Cookies on this website

We use cookies to ensure that we give you the best experience on our website. If you click 'Accept all cookies' we'll assume that you are happy to receive all cookies and you won't see this message again. If you click 'Reject all non-essential cookies' only necessary cookies providing core functionality such as security, network management, and accessibility will be enabled. Click 'Find out more' for information on how to change your cookie settings.

Among Hymenoptera there is an evolutionary or genetical conflict of interest between males and females over the sex of their offspring. Since males develop from unfertilized eggs, they are not related to their mates' sons. In most species there are few opportunities for males to interact with females, but in the pipe-organ mud-daubing wasp, Trypoxylon politum, and a few other species, males guard females' nests during provisioning. They chase away parasites and ants defend their position from conspecific males. Just prior to oviposition, males engage in an unusual sequence, repeatedly holding, pulling and copulating with the female. Despite the fact that males spend days sitting in nests, females lay large numbers of unfertilized, male eggs. The results suggest that males do not influence female sex-allocation decisions directly nor do they choose nests destined to contain daughters. However, females provide daughters with more food and a male guard may indirectly enhance the chance that the female will lay a fertilized egg through his effect on female provisioning efficiency. Comparisons with other species suggest that nest guarding evolved as a mating strategy and secondarily acquired a defensive function. © 1989.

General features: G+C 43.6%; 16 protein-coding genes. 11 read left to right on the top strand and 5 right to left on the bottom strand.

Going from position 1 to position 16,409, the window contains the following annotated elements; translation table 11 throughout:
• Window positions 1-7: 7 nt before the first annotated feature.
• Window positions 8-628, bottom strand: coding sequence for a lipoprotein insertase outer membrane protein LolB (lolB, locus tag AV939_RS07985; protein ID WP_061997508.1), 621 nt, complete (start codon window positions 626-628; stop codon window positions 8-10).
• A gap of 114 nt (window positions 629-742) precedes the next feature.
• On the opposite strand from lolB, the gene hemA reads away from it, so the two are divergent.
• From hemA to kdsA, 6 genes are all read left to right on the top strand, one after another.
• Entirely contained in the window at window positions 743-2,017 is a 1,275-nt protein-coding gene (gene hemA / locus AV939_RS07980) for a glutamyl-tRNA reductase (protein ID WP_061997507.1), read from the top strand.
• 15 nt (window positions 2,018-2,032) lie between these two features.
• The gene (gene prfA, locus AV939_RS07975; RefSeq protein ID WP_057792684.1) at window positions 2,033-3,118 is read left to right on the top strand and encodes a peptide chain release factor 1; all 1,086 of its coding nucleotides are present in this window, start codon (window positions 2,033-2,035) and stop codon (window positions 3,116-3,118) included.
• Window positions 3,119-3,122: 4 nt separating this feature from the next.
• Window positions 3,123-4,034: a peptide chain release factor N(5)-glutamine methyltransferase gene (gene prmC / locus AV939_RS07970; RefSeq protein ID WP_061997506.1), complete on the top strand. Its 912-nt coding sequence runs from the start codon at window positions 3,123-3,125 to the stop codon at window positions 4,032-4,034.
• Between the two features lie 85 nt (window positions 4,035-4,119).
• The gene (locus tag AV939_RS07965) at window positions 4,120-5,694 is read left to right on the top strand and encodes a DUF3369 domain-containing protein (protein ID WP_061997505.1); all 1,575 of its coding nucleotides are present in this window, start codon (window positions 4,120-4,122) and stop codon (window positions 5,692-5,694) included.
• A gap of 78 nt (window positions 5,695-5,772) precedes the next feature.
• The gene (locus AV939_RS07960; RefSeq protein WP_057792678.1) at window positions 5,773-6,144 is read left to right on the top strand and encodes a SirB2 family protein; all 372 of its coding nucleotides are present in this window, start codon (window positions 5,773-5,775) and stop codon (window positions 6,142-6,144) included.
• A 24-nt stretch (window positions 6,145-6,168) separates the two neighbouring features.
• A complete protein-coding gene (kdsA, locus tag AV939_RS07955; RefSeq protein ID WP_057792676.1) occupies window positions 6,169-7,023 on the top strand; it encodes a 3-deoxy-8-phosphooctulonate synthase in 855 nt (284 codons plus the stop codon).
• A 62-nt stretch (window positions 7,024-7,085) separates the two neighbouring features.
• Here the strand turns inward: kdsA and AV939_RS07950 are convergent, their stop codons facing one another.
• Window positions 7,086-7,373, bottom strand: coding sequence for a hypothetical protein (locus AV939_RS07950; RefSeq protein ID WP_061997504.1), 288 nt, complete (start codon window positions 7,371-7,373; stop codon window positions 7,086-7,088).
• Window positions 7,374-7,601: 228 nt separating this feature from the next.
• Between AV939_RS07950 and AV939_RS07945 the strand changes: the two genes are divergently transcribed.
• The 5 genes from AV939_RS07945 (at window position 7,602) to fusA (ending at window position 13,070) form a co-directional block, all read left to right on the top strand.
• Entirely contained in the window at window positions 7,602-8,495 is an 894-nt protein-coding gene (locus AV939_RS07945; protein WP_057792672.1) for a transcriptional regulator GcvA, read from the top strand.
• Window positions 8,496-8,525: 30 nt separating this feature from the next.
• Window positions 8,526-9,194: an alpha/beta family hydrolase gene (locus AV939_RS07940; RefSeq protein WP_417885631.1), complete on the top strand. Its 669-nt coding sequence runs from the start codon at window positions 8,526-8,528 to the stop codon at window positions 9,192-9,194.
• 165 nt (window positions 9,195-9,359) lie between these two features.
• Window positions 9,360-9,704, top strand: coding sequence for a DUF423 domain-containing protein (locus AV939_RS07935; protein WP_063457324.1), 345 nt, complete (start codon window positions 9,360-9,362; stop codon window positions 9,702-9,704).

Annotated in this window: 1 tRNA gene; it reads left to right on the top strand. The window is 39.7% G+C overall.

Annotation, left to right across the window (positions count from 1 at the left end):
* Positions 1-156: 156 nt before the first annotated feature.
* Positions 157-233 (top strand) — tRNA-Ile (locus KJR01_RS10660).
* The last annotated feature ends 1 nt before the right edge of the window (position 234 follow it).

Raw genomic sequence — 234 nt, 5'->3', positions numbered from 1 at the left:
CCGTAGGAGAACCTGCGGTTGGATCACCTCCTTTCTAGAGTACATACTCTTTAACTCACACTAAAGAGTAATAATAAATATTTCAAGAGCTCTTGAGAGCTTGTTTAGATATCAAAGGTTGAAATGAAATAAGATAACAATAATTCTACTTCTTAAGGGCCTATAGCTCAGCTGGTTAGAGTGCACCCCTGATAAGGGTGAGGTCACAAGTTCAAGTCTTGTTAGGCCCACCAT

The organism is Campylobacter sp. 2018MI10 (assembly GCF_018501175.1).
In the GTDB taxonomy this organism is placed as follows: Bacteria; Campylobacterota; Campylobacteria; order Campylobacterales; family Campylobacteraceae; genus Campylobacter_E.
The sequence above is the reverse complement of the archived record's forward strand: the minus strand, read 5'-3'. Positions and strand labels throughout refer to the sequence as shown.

Original publication




Journal article


Animal Behaviour

Publication Date





232 - 255